How the vaccine is given?

The vaccine is given by injection into the muscle of the upper arm.

How long does immunity last for once you have been vaccinated?

Based on previous vaccinations and infection rates it is estimated that immunity lasts between 6-9 months.

Does the vaccine contain the ‘live’ virus? Can it give me or anyone around me COVID-19?

No. The vaccines are designed to produce an immune response to just a small part of the virus, the spike protein. This is the part of the virus that allows it to enter into human cells and cause infection. No whole COVID-19 virus or live virus is used in the vaccines. This means the vaccine cannot give you COVID-19 and does not make you infectious after you have had the vaccine. This means it is also safe for people with a suppressed immune system.  

Are there any non-intramuscular options non-injection options such as a nasal spray or pill?

Not at this time.

Will pregnant women be offered the vaccine?

Pregnant women are encouraged to get vaccinated, because COVID-19 can be more serious during pregnancy. Analysis of birth outcomes in women who had received at least one dose of the vaccine in England have shown a similar or higher rate of good birth outcomes than in unvaccinated women.

Breastfeeding is also not a contraindication to having the vaccine.

How long does it take for immunity to take effect?

You will not develop full immunity until approximately 14 days after the dose, therefore it is vital that you continue to adhere to mask wearing guidelines and practice good hand hygiene. No vaccine is 100% effective so it is also important you to continue to follow any government or workplace advice even after you have completed the vaccination course.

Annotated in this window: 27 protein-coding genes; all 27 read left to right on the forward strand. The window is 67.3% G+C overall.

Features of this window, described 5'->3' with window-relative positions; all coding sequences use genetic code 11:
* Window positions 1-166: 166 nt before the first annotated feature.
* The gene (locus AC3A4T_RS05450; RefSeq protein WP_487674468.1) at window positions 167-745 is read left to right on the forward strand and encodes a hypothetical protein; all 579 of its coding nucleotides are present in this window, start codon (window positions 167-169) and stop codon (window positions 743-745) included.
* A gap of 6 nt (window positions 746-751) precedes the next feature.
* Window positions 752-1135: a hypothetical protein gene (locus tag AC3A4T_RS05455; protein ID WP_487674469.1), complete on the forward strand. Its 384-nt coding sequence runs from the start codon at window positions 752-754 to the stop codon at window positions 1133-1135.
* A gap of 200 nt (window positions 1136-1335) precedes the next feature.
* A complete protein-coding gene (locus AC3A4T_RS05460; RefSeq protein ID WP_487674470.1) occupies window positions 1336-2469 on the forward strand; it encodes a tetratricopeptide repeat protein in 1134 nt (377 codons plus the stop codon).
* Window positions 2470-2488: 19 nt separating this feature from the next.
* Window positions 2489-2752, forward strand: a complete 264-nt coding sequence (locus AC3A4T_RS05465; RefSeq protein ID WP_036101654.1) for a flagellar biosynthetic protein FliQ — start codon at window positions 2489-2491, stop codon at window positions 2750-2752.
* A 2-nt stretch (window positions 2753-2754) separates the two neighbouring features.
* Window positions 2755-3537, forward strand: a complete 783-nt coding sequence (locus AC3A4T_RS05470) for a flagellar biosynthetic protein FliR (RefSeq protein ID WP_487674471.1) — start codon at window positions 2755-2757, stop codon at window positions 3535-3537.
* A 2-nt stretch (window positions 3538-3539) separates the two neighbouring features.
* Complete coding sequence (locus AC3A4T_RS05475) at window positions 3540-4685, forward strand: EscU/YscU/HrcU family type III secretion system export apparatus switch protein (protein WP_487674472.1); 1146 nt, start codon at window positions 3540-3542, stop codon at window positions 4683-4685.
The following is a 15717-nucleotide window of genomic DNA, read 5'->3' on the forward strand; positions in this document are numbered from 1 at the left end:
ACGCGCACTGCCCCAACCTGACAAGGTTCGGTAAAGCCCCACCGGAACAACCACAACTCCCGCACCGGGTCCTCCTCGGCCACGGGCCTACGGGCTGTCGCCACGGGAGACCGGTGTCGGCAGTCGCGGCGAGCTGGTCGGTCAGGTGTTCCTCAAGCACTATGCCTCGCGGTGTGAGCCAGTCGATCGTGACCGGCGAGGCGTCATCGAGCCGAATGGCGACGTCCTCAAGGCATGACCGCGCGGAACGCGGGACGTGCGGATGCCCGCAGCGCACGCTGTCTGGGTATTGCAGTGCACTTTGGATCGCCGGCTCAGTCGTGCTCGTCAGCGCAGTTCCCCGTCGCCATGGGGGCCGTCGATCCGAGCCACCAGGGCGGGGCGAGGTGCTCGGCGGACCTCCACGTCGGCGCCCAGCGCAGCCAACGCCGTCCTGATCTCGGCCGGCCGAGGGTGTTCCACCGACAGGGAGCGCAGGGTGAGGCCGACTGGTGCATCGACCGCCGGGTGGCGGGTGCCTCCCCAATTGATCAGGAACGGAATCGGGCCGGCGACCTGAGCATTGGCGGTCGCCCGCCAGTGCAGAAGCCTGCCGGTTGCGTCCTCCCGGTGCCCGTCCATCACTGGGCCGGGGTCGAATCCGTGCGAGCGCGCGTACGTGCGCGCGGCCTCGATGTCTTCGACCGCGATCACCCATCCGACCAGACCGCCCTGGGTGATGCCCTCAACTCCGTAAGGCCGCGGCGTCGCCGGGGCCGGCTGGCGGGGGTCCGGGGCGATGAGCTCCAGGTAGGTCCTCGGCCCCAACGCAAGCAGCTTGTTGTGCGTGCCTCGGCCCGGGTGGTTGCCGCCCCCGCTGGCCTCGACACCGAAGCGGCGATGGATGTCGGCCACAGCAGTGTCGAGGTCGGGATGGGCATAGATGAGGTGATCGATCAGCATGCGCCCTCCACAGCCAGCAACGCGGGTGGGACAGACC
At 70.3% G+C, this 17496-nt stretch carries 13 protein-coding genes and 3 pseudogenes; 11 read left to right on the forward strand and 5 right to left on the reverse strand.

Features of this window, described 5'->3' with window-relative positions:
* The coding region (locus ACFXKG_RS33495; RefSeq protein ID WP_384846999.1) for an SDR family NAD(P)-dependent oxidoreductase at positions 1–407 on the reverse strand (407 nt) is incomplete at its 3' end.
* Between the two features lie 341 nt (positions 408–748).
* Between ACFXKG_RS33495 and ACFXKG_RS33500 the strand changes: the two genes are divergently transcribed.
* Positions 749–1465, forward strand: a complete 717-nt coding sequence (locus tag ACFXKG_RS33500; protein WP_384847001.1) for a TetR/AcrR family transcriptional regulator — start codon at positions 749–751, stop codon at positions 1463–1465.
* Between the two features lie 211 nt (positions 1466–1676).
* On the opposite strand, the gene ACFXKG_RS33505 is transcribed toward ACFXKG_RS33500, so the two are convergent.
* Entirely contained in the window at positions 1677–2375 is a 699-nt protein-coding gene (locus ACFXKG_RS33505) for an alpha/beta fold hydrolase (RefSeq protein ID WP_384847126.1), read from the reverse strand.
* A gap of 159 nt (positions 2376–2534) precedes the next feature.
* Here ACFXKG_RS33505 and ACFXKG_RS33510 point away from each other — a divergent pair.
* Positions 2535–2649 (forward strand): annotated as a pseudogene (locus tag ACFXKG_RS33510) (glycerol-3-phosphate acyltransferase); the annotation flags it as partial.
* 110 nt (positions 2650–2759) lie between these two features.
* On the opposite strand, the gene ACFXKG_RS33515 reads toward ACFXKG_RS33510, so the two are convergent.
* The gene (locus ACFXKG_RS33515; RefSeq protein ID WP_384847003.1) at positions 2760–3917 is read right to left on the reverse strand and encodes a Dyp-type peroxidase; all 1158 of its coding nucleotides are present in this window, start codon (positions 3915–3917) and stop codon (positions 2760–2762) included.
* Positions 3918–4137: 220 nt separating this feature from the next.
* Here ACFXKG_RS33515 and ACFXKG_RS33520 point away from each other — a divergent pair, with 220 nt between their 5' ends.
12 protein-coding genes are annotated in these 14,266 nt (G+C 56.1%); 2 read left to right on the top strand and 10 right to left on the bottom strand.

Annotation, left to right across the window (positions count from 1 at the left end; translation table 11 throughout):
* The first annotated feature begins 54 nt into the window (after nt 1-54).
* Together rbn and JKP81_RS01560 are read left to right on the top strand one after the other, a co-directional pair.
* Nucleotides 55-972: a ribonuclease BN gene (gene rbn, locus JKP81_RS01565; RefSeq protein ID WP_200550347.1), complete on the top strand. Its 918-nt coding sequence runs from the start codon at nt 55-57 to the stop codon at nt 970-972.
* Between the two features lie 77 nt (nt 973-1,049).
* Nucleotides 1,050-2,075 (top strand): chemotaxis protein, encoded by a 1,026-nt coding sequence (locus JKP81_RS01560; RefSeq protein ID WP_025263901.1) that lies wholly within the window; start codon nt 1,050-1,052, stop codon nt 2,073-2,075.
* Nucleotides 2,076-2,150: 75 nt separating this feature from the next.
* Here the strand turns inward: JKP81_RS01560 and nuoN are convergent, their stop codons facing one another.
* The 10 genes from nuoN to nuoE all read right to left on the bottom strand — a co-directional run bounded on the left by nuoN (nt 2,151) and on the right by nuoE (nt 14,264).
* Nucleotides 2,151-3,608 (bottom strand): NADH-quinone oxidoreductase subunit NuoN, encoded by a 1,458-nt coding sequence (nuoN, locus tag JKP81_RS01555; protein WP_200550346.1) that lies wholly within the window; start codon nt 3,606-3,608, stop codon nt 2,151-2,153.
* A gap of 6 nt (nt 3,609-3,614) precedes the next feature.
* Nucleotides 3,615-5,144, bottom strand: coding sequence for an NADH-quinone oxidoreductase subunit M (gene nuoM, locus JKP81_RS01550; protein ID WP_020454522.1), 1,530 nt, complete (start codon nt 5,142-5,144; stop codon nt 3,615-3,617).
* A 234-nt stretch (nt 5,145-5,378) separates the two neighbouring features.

Does the vaccine cure COVID-19 if you are positive?

No. As with any vaccine, If you are acutely unwell and feverish, immunisation can be deferred until you feel better. However, minor illness without fever is not a reason to defer immunisation.

There is no need to defer immunisation in individuals after recovery from a recent episode of symptoms compatible with COVID-19 symptoms, whether or not you have been tested.

Is the vaccine suitable for vegans?

There are no animal products listed in the ingredients.

Do people who have already had COVID-19- get vaccinated?

Yes, if they are in a priority group identified by the Joint Committee on Vaccination and Immunisation (JCVI). The vaccine offers a boost to your immune system for newer strains of the virus so getting vaccinated is just as important for those who have already had the virus as it is for those who haven’t. 

What are the vaccine ingredients?

Information on the vaccine ingredients have been provided by the MHRA.

Can people pick which brand of vaccine they want?

No. All vaccines offer equal benefit and you will not be offered a choice. It is important to remember that any vaccines that are available will have been approved by the medicine regulatory authorities so you should be assured that whatever vaccine you are offered, it is safe and effective.